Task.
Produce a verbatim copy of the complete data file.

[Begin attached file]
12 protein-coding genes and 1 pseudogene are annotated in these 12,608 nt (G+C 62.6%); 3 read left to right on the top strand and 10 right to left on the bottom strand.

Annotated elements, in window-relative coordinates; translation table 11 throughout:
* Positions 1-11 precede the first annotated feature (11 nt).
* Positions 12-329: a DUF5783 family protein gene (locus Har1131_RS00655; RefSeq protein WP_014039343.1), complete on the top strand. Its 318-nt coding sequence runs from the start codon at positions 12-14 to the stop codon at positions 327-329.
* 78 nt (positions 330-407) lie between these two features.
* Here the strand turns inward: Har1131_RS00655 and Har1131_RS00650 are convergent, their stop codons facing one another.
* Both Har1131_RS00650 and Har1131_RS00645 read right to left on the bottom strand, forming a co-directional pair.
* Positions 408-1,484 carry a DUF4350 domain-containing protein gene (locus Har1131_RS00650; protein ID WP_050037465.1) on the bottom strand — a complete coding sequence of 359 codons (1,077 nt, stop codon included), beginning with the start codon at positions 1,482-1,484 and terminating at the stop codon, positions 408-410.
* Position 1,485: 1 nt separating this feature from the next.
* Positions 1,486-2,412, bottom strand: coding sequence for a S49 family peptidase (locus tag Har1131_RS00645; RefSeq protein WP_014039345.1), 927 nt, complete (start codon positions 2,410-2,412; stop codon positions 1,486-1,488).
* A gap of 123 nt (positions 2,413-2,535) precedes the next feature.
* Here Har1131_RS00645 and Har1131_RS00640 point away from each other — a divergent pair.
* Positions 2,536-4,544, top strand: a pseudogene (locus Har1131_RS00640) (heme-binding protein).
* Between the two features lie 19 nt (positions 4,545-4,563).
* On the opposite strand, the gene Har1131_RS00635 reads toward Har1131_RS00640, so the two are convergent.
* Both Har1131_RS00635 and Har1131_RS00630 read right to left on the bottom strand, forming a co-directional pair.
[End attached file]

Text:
12 protein-coding genes and 1 pseudogene are annotated in these 12,608 nt (G+C 62.6%); 3 read left to right on the top strand and 10 right to left on the bottom strand.

Annotated elements, in window-relative coordinates; translation table 11 throughout:
* Positions 1-11 precede the first annotated feature (11 nt).
* Positions 12-329: a DUF5783 family protein gene (locus Har1131_RS00655; RefSeq protein WP_014039343.1), complete on the top strand. Its 318-nt coding sequence runs from the start codon at positions 12-14 to the stop codon at positions 327-329.
* 78 nt (positions 330-407) lie between these two features.
* Here the strand turns inward: Har1131_RS00655 and Har1131_RS00650 are convergent, their stop codons facing one another.
* Both Har1131_RS00650 and Har1131_RS00645 read right to left on the bottom strand, forming a co-directional pair.
* Positions 408-1,484 carry a DUF4350 domain-containing protein gene (locus Har1131_RS00650; protein ID WP_050037465.1) on the bottom strand — a complete coding sequence of 359 codons (1,077 nt, stop codon included), beginning with the start codon at positions 1,482-1,484 and terminating at the stop codon, positions 408-410.
* Position 1,485: 1 nt separating this feature from the next.
* Positions 1,486-2,412, bottom strand: coding sequence for a S49 family peptidase (locus tag Har1131_RS00645; RefSeq protein WP_014039345.1), 927 nt, complete (start codon positions 2,410-2,412; stop codon positions 1,486-1,488).
* A gap of 123 nt (positions 2,413-2,535) precedes the next feature.
* Here Har1131_RS00645 and Har1131_RS00640 point away from each other — a divergent pair.
* Positions 2,536-4,544, top strand: a pseudogene (locus Har1131_RS00640) (heme-binding protein).
* Between the two features lie 19 nt (positions 4,545-4,563).
* On the opposite strand, the gene Har1131_RS00635 reads toward Har1131_RS00640, so the two are convergent.
* Both Har1131_RS00635 and Har1131_RS00630 read right to left on the bottom strand, forming a co-directional pair.